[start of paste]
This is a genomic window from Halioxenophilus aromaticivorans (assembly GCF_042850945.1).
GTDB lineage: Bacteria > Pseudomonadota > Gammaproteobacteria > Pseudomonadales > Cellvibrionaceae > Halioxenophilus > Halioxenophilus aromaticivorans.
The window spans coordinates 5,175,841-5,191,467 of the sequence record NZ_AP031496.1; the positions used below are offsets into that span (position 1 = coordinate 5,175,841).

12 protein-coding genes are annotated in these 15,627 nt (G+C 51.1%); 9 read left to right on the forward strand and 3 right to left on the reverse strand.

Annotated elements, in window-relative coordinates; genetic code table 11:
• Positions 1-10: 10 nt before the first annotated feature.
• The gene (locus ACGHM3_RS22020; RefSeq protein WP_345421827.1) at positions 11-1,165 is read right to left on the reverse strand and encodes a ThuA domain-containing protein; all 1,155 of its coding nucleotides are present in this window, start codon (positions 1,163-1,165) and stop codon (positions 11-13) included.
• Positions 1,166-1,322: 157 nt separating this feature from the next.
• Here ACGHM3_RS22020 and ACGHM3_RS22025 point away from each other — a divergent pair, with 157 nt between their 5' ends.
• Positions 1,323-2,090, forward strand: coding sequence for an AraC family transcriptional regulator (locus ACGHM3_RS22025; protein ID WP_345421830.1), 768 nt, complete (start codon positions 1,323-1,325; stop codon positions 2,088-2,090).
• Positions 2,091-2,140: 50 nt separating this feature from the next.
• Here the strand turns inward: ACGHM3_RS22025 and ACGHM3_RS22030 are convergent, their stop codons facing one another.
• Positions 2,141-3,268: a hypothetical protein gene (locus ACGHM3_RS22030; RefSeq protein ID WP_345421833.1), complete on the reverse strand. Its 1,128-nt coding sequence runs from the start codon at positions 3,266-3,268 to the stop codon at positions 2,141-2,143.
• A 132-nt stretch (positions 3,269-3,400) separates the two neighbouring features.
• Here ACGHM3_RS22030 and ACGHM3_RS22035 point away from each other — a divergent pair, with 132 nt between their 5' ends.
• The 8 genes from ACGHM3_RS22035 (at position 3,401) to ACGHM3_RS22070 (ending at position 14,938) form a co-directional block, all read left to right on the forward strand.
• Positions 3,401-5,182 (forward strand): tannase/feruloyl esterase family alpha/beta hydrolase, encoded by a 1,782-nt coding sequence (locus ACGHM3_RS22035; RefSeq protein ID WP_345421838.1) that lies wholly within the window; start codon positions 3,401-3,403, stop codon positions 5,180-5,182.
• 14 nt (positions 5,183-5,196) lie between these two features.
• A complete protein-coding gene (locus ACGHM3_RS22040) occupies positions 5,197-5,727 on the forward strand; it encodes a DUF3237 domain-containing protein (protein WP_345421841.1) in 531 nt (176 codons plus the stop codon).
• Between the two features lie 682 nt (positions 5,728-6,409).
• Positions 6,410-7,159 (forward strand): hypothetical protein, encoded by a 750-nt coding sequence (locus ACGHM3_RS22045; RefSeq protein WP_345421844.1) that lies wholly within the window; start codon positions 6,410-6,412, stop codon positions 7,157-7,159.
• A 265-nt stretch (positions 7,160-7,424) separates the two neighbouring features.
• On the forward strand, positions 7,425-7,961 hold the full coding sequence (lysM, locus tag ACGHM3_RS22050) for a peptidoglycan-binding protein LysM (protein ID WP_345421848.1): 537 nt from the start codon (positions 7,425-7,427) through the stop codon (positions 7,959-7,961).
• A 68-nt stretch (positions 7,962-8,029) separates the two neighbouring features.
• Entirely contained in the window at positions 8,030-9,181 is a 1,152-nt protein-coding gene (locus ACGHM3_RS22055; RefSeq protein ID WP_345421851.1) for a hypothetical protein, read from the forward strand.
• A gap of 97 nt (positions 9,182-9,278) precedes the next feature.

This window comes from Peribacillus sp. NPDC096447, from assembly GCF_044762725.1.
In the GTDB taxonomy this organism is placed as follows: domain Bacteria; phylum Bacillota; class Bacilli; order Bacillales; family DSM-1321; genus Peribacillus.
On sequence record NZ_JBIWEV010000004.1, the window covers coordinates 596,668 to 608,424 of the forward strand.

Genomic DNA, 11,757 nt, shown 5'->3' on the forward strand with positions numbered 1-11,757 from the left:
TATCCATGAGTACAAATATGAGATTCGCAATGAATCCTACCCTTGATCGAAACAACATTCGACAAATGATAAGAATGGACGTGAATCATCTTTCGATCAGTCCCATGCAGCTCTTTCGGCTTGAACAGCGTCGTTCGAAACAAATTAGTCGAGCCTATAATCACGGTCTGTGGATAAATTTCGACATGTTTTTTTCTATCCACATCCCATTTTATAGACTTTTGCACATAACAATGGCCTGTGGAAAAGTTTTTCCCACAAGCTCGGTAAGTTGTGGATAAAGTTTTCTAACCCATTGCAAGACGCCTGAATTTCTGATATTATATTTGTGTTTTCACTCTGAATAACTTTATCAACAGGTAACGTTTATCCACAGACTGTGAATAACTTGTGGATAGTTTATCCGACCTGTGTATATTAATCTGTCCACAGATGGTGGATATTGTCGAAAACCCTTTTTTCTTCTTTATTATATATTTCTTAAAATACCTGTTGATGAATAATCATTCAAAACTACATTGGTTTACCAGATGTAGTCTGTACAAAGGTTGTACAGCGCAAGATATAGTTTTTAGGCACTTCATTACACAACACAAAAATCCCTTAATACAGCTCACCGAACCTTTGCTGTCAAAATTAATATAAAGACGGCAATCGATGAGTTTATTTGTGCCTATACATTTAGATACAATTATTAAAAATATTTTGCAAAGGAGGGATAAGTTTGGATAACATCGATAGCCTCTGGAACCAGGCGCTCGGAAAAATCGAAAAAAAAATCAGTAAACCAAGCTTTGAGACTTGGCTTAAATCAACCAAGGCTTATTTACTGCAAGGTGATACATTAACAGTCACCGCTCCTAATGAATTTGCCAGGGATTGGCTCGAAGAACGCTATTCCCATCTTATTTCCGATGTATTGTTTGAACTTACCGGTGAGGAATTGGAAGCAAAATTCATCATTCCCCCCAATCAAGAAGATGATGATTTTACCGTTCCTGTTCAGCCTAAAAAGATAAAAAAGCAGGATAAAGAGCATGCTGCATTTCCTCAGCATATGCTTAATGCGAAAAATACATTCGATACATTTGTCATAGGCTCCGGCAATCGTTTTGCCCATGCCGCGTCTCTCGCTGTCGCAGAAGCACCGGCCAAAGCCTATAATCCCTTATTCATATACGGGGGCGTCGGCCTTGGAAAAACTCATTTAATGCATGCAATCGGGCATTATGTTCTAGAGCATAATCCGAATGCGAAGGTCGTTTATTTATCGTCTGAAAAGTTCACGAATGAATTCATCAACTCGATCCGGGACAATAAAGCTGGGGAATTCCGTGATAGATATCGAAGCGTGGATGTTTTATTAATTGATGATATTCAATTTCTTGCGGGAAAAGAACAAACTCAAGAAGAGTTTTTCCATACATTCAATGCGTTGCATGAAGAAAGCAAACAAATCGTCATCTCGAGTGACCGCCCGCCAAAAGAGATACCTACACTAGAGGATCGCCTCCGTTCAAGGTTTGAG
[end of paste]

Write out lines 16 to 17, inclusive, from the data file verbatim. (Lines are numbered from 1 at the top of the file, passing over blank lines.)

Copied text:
• The 8 genes from ACGHM3_RS22035 (at position 3,401) to ACGHM3_RS22070 (ending at position 14,938) form a co-directional block, all read left to right on the forward strand.
• Positions 3,401-5,182 (forward strand): tannase/feruloyl esterase family alpha/beta hydrolase, encoded by a 1,782-nt coding sequence (locus ACGHM3_RS22035; RefSeq protein ID WP_345421838.1) that lies wholly within the window; start codon positions 3,401-3,403, stop codon positions 5,180-5,182.